France Contemplates Stricter Online Regulations: A Comprehensive Review
The Move Towards Stricter Online Regulations
The French Government, under the guidance of Digital Transition and Telecommunications Minister Jean-Noël Barrot, has proposed a bill that could signify a significant move towards stricter regulations and penalties for online harassment. The proposed legislation is part of a larger effort to expedite justice delivery and is expected to be presented in the National Assembly. The primary aim of the bill is to offer judges the ability to sentence individuals found guilty of harassment to a “complementary penalty of social media ban,” which could last six months and be extended to a year if necessary.
The Expedited Justice Delivery System
The proposed move aims to expedite the process of delivering justice. Barrot explained that the judge of detention and liberties and the investigating judge could prescribe this banishment measure as part of a judicial control. This means they won’t have to wait until the end of the investigation to impose the ban, thereby speeding up the justice delivery process.
Concerns Raised by ARTICLE 19
ARTICLE 19, an organization dedicated to defending and promoting freedom of expression and information, has expressed grave concern about the proposed legislation, also known as the SREN Bill. The organization claims that the bill, while presented as a framework to secure and regulate the digital space, contains provisions that present fundamental threats to human rights for internet users in France and beyond. The Bill will mandate web browsers and domain name system (DNS) resolvers to block websites flagged by the government. The Bill also includes implementation provisions for the EU Digital Services Act (DSA) and the Digital Markets Act (DMA).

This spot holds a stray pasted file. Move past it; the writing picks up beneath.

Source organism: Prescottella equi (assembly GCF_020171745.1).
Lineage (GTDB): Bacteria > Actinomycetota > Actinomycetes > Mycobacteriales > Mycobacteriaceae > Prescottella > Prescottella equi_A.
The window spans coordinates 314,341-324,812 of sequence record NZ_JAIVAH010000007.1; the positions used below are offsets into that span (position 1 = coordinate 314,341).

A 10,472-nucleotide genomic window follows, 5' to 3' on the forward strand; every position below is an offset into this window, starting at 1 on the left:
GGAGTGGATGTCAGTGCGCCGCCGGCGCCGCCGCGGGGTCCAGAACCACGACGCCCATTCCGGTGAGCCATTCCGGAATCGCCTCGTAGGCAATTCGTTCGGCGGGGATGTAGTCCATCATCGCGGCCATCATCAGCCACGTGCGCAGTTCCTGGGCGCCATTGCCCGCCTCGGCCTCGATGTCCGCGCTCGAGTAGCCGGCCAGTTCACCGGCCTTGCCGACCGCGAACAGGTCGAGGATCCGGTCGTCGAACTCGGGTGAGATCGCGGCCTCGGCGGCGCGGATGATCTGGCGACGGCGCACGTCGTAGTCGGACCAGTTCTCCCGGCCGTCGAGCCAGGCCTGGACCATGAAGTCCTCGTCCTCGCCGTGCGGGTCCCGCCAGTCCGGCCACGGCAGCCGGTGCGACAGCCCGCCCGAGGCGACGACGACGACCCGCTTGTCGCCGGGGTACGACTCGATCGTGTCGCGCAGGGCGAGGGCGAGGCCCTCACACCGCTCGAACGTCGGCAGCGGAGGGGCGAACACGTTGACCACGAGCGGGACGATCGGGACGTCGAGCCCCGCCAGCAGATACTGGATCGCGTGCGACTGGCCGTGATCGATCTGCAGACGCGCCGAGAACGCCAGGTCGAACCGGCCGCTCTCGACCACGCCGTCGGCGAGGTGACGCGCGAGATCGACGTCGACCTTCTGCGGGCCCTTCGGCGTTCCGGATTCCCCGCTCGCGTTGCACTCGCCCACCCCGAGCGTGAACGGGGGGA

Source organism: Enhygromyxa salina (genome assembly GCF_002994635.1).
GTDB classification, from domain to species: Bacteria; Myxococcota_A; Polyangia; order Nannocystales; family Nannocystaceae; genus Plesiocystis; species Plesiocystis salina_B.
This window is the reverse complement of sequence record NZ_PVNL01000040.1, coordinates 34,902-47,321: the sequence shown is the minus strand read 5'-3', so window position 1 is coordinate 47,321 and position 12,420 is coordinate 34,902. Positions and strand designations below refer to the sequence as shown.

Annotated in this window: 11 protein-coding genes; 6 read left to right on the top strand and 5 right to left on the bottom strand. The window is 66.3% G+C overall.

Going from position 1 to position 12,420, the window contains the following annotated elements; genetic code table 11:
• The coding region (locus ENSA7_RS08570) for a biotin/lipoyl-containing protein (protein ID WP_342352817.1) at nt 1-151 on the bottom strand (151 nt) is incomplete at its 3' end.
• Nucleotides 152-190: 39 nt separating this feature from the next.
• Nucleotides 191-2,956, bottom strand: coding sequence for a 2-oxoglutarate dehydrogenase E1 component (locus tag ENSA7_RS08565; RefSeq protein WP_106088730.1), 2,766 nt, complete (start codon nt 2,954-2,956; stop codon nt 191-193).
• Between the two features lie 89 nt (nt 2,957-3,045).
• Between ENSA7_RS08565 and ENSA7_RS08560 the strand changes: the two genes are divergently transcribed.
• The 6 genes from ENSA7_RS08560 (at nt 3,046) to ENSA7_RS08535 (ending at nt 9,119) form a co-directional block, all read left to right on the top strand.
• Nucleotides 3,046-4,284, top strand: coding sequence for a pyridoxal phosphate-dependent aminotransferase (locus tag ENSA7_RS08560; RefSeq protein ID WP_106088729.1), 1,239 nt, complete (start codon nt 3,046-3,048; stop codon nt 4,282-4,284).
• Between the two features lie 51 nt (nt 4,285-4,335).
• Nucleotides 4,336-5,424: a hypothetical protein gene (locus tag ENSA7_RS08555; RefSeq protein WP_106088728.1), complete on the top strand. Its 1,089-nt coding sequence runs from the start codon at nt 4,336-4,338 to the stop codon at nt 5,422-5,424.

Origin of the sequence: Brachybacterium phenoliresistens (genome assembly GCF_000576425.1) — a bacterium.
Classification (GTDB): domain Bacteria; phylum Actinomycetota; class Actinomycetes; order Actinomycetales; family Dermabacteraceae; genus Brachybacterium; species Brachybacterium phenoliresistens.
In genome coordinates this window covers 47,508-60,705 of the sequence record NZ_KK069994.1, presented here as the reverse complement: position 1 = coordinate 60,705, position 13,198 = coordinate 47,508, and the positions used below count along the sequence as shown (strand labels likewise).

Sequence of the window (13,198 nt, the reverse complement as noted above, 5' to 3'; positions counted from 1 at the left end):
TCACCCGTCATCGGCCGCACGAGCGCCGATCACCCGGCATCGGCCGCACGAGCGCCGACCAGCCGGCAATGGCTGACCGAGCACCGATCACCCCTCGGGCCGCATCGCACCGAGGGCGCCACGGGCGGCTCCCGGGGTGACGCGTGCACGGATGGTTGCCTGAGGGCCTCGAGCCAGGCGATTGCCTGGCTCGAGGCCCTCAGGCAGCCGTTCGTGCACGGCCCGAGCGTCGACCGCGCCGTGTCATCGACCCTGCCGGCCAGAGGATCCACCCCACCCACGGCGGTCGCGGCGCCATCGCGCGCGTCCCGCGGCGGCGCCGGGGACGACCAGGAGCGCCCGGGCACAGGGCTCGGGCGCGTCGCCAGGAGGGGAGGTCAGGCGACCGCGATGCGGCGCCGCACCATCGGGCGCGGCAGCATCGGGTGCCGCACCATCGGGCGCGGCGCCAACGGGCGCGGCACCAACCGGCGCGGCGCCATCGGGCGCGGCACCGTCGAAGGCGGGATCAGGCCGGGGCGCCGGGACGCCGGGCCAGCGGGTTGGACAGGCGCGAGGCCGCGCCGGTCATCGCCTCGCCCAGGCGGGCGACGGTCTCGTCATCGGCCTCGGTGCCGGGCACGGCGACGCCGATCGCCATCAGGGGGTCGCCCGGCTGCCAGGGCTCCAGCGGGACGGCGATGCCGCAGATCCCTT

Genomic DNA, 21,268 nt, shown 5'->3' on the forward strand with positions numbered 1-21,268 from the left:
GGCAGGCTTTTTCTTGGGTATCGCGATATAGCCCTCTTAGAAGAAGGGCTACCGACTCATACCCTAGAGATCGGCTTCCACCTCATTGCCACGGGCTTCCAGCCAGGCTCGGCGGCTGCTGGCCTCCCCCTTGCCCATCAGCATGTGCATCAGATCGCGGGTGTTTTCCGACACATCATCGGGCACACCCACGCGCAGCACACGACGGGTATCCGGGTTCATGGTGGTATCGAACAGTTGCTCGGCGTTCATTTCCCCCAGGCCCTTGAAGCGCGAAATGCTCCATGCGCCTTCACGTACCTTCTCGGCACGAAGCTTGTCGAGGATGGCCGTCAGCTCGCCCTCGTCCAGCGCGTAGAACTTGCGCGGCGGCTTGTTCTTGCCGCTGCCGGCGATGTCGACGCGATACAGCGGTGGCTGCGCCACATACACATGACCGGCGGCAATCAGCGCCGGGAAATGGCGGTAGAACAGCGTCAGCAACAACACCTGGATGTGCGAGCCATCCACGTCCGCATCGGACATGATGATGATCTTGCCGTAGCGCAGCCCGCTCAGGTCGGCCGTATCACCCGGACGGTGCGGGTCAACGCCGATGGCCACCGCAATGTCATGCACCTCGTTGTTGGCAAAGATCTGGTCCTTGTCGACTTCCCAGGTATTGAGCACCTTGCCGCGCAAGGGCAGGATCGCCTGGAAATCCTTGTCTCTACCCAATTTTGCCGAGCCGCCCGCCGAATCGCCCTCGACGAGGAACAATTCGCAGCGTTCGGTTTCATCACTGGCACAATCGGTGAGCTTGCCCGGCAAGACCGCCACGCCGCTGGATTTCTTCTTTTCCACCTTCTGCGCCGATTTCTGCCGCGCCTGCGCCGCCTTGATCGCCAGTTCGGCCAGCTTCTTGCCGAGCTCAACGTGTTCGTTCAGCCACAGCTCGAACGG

One of the most concerning provisions, according to ARTICLE 19, is Article 6 of the Bill. It requires DNS providers and web browsers to block any website that is blacklisted by the French government for alleged infringements on aspects of the Penal Code and Monetary and Financial Code. The blocking can be ordered by an administrative authority, which, according to ARTICLE 19, should only be ordered by a court or a similar independent and impartial body to ensure a fair trial under international law.
Implications of the Bill
If enacted, the Bill will have widespread implications. To comply, relevant global service providers would be forced to implement blocking mandates against all of their users, not only those located in France. Blocking at the browser level particularly threatens the progress achieved in recent years with the help of civil society advocates towards better privacy preservation on the web, as browsers may be pushed to collect more browsing data to facilitate their compliance with blocking mandates.
The Government’s Stance
The French government maintains that the proposed bill is an aggressive but necessary measure to protect the public from digital insecurity. The bill’s provisions, including the creation of social media bans for people convicted of certain offenses, notably harassment or hate speech, are seen as concrete answers to the suffering caused by digital technology.
While the proposed bill is seen as a step towards stricter regulations and penalties for online harassment, it has also raised significant concerns regarding freedom of expression, privacy, and human rights. As the legislation is expected to be presented in the National Assembly, it will be crucial to see how these concerns are addressed and how the bill will ultimately shape the digital landscape in France.
Subscribe to BNN Breaking
Sign up for our daily newsletter covering global breaking news around the world.